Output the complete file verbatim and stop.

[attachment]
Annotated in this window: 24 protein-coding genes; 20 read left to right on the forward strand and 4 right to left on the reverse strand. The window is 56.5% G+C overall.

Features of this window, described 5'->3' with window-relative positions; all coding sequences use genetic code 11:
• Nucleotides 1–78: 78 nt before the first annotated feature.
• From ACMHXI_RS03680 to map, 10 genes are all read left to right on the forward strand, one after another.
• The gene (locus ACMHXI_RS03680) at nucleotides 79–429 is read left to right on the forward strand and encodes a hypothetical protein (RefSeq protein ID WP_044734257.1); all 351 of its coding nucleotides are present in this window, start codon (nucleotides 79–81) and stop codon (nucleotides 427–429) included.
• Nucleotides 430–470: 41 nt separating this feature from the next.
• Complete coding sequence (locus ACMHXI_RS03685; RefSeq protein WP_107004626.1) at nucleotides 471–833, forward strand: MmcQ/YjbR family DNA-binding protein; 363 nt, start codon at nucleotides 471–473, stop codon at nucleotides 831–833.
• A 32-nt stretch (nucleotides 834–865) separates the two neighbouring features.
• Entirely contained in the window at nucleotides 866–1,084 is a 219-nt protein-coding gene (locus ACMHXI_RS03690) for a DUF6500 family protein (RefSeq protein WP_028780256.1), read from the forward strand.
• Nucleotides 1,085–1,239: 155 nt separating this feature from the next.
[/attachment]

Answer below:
Annotated in this window: 24 protein-coding genes; 20 read left to right on the forward strand and 4 right to left on the reverse strand. The window is 56.5% G+C overall.

Features of this window, described 5'->3' with window-relative positions; all coding sequences use genetic code 11:
• Nucleotides 1–78: 78 nt before the first annotated feature.
• From ACMHXI_RS03680 to map, 10 genes are all read left to right on the forward strand, one after another.
• The gene (locus ACMHXI_RS03680) at nucleotides 79–429 is read left to right on the forward strand and encodes a hypothetical protein (RefSeq protein ID WP_044734257.1); all 351 of its coding nucleotides are present in this window, start codon (nucleotides 79–81) and stop codon (nucleotides 427–429) included.
• Nucleotides 430–470: 41 nt separating this feature from the next.
• Complete coding sequence (locus ACMHXI_RS03685; RefSeq protein WP_107004626.1) at nucleotides 471–833, forward strand: MmcQ/YjbR family DNA-binding protein; 363 nt, start codon at nucleotides 471–473, stop codon at nucleotides 831–833.
• A 32-nt stretch (nucleotides 834–865) separates the two neighbouring features.
• Entirely contained in the window at nucleotides 866–1,084 is a 219-nt protein-coding gene (locus ACMHXI_RS03690) for a DUF6500 family protein (RefSeq protein WP_028780256.1), read from the forward strand.
• Nucleotides 1,085–1,239: 155 nt separating this feature from the next.